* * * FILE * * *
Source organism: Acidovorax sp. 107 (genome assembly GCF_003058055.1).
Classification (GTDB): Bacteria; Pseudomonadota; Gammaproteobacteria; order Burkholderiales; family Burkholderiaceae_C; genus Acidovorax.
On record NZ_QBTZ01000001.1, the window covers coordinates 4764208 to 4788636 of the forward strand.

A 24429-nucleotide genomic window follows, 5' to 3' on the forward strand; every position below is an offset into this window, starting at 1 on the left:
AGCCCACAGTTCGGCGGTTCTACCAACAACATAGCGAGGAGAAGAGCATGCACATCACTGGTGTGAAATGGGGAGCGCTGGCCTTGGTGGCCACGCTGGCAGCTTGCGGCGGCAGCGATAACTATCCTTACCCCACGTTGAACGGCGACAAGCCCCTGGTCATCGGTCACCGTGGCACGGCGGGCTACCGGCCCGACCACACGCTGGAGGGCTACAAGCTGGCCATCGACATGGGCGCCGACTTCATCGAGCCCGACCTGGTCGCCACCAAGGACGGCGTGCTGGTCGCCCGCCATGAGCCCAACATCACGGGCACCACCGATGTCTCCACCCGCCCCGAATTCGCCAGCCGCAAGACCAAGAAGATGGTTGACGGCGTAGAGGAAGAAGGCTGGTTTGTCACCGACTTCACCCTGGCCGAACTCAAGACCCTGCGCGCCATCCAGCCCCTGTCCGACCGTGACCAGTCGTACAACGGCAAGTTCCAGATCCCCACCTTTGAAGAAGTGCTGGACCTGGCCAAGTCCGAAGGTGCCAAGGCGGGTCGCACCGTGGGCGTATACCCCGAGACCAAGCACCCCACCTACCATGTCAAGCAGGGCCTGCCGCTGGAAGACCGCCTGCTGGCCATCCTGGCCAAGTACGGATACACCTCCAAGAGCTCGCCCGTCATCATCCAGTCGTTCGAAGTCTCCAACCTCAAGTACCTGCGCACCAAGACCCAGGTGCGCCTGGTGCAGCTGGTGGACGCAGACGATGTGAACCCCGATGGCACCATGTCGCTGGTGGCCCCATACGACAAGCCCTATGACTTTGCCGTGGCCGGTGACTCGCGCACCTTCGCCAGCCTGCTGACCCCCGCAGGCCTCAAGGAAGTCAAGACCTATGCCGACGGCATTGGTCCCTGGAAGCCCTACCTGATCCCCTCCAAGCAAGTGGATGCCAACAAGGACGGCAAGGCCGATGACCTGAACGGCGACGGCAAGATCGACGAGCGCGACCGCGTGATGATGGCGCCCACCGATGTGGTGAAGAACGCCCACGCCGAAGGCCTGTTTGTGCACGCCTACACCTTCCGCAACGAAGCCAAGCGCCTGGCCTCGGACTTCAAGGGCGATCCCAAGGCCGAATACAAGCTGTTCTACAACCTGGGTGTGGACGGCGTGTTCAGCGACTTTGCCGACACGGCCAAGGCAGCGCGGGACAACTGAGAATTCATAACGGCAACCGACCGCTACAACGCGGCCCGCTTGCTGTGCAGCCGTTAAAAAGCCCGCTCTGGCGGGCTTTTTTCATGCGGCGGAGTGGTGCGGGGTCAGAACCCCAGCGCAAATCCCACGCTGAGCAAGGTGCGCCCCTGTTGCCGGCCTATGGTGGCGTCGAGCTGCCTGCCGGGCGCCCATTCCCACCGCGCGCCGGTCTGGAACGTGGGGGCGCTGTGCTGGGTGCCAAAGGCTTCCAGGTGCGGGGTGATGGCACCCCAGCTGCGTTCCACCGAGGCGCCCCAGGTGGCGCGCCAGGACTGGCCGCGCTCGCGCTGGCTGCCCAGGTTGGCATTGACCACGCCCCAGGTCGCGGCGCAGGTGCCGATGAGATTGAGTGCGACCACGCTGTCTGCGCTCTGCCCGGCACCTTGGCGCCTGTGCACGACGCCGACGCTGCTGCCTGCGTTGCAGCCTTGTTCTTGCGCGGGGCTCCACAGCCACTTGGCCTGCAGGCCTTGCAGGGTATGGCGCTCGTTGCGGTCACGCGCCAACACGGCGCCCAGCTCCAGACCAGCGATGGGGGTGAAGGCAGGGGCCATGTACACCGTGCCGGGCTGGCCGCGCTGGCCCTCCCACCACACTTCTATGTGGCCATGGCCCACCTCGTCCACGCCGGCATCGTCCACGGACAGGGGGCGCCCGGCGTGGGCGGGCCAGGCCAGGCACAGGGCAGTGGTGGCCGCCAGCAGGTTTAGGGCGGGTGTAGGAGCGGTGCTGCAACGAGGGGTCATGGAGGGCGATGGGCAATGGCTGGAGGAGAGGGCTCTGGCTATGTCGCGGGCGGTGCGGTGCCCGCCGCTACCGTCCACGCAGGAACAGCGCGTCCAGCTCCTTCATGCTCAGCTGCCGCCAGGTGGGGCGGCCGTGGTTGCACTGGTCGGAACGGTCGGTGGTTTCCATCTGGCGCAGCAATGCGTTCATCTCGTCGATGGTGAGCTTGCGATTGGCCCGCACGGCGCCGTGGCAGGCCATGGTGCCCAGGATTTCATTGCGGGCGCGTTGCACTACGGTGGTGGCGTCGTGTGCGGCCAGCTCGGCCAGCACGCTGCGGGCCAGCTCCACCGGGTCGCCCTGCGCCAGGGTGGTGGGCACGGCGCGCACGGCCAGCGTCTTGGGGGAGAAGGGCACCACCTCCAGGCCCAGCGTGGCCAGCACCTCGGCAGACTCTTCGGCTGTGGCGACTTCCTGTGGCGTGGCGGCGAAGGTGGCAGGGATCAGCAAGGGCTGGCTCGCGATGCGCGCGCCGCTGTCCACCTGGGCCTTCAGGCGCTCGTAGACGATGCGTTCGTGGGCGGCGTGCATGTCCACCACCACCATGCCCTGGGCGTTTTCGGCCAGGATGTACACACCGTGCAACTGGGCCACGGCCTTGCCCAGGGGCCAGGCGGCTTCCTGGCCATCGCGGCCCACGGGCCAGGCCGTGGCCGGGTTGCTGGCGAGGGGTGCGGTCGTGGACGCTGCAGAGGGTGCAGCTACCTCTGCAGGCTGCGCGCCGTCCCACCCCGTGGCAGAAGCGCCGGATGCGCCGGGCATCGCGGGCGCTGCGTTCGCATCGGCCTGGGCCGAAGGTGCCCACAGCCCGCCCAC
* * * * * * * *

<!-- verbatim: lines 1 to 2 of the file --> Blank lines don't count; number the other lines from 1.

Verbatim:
Source organism: Acidovorax sp. 107 (genome assembly GCF_003058055.1).
Classification (GTDB): Bacteria; Pseudomonadota; Gammaproteobacteria; order Burkholderiales; family Burkholderiaceae_C; genus Acidovorax.